Albert II, one of the first monkeys sent into space, did not make it back / NASA Despite bungling the monkey mission, the ISA broke its radio silence in September by announcing their plans to launch a cat into space (a Persian naturally). One might expect activist groups to organize large protests against this sort of thing -- a major government organization commandeering monkeys and cats for historically fatal experiments. While PETA did lead the successful charge to stop NASA radiating test monkeys in 2010, this time they issued a brief opposing statement and then...crickets.
Without legal recourse against the ISA, anyone concerned wondered: Why would a nation conduct the kind of experiments abandoned by every other country decades ago, sending a household pet on a kamikaze mission into space?
"It's not necessary," Humane Society International president Andrew Rowan told us. Rowan, who chaired the NASA group that authored the Sundowner Report, says that Iran's animal missions are "a waste of time, intellectual capacity and money. There's masses of data in the published literature on the effects of space on living creatures," Rowan said. "This is about bragging rights."
Besides their motives being unscientific, some say that their science is too. "Using animals for flight tests as a precursor to astronauts is a violation of the ‘test as you fly' risk management approach," said April Evans, an ex-NASA engineer who resigned in protest of her former employer's plans to test monkeys with dangerous radiation in 2010. "Keeping a cat alive during a test flight isn't enough to prove a space system is safe for humans."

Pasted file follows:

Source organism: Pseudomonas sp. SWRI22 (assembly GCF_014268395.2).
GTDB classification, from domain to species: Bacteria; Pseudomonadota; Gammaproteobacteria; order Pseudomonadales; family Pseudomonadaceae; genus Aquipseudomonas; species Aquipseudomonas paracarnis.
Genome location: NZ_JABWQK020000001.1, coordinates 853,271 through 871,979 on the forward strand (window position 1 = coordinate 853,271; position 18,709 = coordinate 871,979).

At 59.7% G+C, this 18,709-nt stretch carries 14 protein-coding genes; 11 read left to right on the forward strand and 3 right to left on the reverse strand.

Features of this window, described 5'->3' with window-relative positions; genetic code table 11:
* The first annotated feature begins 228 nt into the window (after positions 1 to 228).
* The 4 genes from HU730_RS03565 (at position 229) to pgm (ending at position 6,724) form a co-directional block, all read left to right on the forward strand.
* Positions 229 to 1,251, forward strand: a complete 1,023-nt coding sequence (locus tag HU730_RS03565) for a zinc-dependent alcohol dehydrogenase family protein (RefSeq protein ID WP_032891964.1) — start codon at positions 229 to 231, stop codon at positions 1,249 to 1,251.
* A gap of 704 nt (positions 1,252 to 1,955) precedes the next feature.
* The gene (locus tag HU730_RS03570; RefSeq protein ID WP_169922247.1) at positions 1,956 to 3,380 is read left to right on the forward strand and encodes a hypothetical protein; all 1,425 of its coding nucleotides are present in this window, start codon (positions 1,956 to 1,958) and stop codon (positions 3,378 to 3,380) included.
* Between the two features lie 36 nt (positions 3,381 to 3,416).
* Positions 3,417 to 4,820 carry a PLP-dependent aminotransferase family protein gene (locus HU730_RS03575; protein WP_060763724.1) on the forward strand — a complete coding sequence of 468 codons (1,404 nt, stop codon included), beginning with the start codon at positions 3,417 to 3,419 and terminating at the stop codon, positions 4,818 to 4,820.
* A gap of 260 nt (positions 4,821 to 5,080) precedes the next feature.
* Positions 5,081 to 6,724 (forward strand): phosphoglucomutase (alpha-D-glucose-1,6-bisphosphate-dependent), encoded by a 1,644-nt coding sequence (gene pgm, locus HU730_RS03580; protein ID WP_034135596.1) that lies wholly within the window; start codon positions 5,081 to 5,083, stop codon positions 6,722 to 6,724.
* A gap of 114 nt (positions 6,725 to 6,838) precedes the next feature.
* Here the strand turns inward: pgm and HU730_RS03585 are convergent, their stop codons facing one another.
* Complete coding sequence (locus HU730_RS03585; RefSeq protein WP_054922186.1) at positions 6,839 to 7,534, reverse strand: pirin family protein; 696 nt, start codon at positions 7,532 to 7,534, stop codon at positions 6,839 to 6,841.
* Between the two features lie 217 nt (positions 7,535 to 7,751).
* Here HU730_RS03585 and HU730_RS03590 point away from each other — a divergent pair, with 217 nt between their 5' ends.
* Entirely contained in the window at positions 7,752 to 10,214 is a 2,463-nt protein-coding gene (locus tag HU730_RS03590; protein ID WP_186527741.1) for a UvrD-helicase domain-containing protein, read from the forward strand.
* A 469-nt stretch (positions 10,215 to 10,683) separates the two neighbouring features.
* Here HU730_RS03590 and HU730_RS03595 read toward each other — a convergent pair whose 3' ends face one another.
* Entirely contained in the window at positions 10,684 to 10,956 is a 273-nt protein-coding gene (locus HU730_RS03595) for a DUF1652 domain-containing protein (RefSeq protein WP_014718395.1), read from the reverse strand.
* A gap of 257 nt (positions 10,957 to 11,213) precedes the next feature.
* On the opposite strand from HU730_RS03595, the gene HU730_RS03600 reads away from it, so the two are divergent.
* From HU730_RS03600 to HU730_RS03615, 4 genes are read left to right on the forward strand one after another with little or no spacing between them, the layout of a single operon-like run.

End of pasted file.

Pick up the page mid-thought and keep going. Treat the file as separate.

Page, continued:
"When NASA and the Soviets and French were originally launching animals into space the primary purpose was to test if space in general was survivable, not to test their vehicle like Iran is doing," she said. "Does our digestive process depend on gravity? Would humans die from radiation exposure? Dogs and primates were used to answer these questions, and they were answered decades ago."